In this Book

The Practice of Pluralism
summary

The clash of modernity and an Amish buggy might be the first image that comes to one’s mind when imagining Lancaster, Pennsylvania, today. But in the early to mid-eighteenth century, Lancaster stood apart as an active and religiously diverse, ethnically complex, and bustling city. On the eve of the American Revolution, Lancaster’s population had risen to nearly three thousand inhabitants; it stood as a center of commerce, industry, and trade. While the German-speaking population—Anabaptists as well as German Lutherans, Moravians, and German Calvinists—made up the majority, about one-third were English-speaking Anglicans, Catholics, Presbyterians, Quakers, Calvinists, and other Christian groups. A small group of Jewish families also lived in Lancaster, though they had no synagogue. Carefully mining historical records and documents, from tax records to church membership rolls, Mark Häberlein confirms that religion in Lancaster was neither on the decline nor rapidly changing; rather, steady and deliberate growth marked a diverse religious population.

Table of Contents

  1. Front Cover
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  1. Title Page, Copyright, Dedication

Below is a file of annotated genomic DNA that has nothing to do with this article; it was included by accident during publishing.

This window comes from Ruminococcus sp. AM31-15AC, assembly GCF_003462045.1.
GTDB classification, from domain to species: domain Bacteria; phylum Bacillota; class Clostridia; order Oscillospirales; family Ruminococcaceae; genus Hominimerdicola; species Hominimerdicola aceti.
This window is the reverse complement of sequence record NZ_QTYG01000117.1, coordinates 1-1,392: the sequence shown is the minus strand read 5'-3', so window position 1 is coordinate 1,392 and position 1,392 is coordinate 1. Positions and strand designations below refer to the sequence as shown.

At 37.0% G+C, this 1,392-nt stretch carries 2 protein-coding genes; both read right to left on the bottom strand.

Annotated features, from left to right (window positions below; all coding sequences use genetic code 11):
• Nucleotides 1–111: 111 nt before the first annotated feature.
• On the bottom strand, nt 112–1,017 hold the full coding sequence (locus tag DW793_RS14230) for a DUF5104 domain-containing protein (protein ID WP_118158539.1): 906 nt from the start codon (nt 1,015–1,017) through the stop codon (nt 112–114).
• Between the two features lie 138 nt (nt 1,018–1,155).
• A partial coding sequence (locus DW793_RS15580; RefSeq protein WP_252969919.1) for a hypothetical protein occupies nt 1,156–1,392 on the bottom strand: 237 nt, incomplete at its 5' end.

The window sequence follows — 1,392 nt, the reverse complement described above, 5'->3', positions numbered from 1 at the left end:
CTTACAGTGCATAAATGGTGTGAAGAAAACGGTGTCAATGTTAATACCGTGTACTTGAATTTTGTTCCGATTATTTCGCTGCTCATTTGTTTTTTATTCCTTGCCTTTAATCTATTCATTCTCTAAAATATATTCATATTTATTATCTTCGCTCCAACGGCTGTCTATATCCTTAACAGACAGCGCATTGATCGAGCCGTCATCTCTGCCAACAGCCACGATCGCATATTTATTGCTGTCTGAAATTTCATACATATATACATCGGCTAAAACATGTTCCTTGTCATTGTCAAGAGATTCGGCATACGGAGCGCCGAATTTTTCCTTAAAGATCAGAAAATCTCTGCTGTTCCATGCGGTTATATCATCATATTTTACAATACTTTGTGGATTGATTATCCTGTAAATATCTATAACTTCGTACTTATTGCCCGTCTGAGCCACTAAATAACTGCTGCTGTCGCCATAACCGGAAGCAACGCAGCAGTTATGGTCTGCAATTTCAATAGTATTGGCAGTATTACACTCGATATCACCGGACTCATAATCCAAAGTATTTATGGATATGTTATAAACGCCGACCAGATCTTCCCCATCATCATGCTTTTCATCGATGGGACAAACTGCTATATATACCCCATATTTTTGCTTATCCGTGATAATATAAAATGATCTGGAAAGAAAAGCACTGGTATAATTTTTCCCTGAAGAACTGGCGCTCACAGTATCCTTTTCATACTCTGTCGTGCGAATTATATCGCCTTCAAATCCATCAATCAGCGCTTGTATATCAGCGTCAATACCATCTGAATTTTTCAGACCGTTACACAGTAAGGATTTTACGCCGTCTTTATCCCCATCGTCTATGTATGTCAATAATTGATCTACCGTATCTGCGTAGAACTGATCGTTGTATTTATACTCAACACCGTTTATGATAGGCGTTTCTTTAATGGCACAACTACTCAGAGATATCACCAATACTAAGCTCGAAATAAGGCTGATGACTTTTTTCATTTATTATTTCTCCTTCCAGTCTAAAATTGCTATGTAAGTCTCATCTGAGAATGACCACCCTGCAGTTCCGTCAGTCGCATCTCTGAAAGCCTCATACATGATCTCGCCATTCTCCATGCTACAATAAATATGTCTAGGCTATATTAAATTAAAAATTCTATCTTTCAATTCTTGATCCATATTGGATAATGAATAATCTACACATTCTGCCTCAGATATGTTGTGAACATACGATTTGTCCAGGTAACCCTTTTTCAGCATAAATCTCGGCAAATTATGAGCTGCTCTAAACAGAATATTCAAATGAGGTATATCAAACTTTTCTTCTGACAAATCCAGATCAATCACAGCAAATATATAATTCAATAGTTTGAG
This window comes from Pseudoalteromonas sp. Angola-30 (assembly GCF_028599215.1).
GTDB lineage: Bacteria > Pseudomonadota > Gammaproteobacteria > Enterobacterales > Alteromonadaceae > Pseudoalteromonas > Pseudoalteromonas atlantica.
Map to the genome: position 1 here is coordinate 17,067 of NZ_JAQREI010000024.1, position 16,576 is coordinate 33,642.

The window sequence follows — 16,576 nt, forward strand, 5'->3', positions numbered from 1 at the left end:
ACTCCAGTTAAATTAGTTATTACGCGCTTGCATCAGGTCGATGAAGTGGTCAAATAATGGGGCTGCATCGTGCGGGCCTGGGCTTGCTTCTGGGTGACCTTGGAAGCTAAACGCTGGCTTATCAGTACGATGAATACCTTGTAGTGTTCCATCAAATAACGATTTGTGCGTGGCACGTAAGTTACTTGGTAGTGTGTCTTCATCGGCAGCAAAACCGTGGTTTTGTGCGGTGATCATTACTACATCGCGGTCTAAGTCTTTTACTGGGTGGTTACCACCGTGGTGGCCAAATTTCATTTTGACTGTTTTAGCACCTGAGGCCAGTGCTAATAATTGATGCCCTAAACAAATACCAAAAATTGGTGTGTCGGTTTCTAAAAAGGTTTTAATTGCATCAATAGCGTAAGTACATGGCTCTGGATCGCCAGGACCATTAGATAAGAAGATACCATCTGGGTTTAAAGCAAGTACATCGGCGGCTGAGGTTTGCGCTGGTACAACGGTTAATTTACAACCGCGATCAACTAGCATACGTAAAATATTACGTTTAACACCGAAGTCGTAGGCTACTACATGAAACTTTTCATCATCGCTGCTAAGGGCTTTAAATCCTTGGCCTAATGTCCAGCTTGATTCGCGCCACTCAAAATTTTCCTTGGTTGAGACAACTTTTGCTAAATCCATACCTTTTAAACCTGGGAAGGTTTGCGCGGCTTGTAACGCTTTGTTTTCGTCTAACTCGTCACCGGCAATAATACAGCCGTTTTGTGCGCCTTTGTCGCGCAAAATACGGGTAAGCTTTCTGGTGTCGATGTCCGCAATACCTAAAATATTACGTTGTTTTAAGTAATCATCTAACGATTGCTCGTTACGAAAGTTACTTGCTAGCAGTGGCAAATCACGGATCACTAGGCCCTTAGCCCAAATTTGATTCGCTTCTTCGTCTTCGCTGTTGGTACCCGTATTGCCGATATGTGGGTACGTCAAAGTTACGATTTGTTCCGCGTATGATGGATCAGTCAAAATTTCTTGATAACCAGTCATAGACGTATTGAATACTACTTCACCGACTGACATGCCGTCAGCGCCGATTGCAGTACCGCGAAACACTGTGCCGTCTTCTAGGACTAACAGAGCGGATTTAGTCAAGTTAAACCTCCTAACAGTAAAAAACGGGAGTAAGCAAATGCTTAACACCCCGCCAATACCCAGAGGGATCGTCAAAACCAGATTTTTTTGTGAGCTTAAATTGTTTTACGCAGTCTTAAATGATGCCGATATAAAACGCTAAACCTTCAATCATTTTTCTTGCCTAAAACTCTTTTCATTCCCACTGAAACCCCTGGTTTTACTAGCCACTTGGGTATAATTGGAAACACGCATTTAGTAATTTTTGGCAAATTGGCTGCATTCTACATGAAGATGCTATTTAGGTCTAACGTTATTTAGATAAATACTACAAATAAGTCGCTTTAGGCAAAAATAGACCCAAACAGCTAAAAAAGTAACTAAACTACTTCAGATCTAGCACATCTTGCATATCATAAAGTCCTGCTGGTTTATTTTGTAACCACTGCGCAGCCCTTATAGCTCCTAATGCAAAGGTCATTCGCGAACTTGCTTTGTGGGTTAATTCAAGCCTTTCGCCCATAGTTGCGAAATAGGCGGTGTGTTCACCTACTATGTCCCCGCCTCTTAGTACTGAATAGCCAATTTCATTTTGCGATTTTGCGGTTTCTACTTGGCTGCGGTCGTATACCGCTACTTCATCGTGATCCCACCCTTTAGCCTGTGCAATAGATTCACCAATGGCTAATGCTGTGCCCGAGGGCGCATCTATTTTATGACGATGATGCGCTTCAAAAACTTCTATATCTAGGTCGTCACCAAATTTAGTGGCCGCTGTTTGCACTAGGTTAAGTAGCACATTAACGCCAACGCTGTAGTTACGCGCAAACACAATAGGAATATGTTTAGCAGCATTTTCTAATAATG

2. pp. i-vi
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  1. Contents
  2. pp. vii-viii
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  1. Preface and Acknowledgments
  2. pp. ix-xii
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  1. Introduction
  2. pp. 1-14
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  1. 1. A Quest for Order: The German Reformed Congregation, 1733-1775
  2. pp. 15-51
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  1. 2. Growth and Disruption: Lutherans and Moravians
  2. pp. 52-105
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  1. 3. The English Churches of Colonial Lancaster
  2. pp. 106-137
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  1. 4. Religious Pluralism in an Eighteenth-Century Town
  2. pp. 138-180
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  1. 5. Lancaster's Churches in the New Republic
  2. pp. 181-215
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  1. 6. The Transformation of Charity, 1750-1820
  2. pp. 216-236
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  1. Conclusion
  2. pp. 237-244
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  1. Bibliography
  2. pp. 245-262
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  1. Index
  2. pp. 263-276
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  1. Back Cover
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